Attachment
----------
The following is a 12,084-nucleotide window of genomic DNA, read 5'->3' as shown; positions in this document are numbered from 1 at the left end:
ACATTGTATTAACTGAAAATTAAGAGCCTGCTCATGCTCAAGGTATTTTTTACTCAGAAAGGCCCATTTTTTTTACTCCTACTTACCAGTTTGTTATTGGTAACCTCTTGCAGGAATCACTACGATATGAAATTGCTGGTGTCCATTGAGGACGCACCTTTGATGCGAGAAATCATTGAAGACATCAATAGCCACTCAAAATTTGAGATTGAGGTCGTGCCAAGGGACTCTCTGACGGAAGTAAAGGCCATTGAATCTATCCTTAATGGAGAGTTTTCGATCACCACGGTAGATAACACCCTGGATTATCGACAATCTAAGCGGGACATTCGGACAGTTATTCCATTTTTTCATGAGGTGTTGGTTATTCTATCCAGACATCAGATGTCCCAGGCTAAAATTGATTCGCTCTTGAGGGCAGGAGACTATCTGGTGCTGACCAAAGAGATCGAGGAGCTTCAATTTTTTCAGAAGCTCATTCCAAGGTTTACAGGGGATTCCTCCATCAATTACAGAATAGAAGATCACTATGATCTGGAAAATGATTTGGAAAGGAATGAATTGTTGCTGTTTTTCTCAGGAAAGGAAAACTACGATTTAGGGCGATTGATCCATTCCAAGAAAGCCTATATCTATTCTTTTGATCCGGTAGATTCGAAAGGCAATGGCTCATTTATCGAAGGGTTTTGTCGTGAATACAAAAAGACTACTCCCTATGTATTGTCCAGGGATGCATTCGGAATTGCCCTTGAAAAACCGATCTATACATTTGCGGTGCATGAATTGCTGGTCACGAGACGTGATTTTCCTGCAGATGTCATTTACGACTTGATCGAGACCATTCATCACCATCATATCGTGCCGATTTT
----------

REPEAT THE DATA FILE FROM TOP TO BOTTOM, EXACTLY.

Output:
The following is a 12,084-nucleotide window of genomic DNA, read 5'->3' as shown; positions in this document are numbered from 1 at the left end:
ACATTGTATTAACTGAAAATTAAGAGCCTGCTCATGCTCAAGGTATTTTTTACTCAGAAAGGCCCATTTTTTTTACTCCTACTTACCAGTTTGTTATTGGTAACCTCTTGCAGGAATCACTACGATATGAAATTGCTGGTGTCCATTGAGGACGCACCTTTGATGCGAGAAATCATTGAAGACATCAATAGCCACTCAAAATTTGAGATTGAGGTCGTGCCAAGGGACTCTCTGACGGAAGTAAAGGCCATTGAATCTATCCTTAATGGAGAGTTTTCGATCACCACGGTAGATAACACCCTGGATTATCGACAATCTAAGCGGGACATTCGGACAGTTATTCCATTTTTTCATGAGGTGTTGGTTATTCTATCCAGACATCAGATGTCCCAGGCTAAAATTGATTCGCTCTTGAGGGCAGGAGACTATCTGGTGCTGACCAAAGAGATCGAGGAGCTTCAATTTTTTCAGAAGCTCATTCCAAGGTTTACAGGGGATTCCTCCATCAATTACAGAATAGAAGATCACTATGATCTGGAAAATGATTTGGAAAGGAATGAATTGTTGCTGTTTTTCTCAGGAAAGGAAAACTACGATTTAGGGCGATTGATCCATTCCAAGAAAGCCTATATCTATTCTTTTGATCCGGTAGATTCGAAAGGCAATGGCTCATTTATCGAAGGGTTTTGTCGTGAATACAAAAAGACTACTCCCTATGTATTGTCCAGGGATGCATTCGGAATTGCCCTTGAAAAACCGATCTATACATTTGCGGTGCATGAATTGCTGGTCACGAGACGTGATTTTCCTGCAGATGTCATTTACGACTTGATCGAGACCATTCATCACCATCATATCGTGCCGATTTT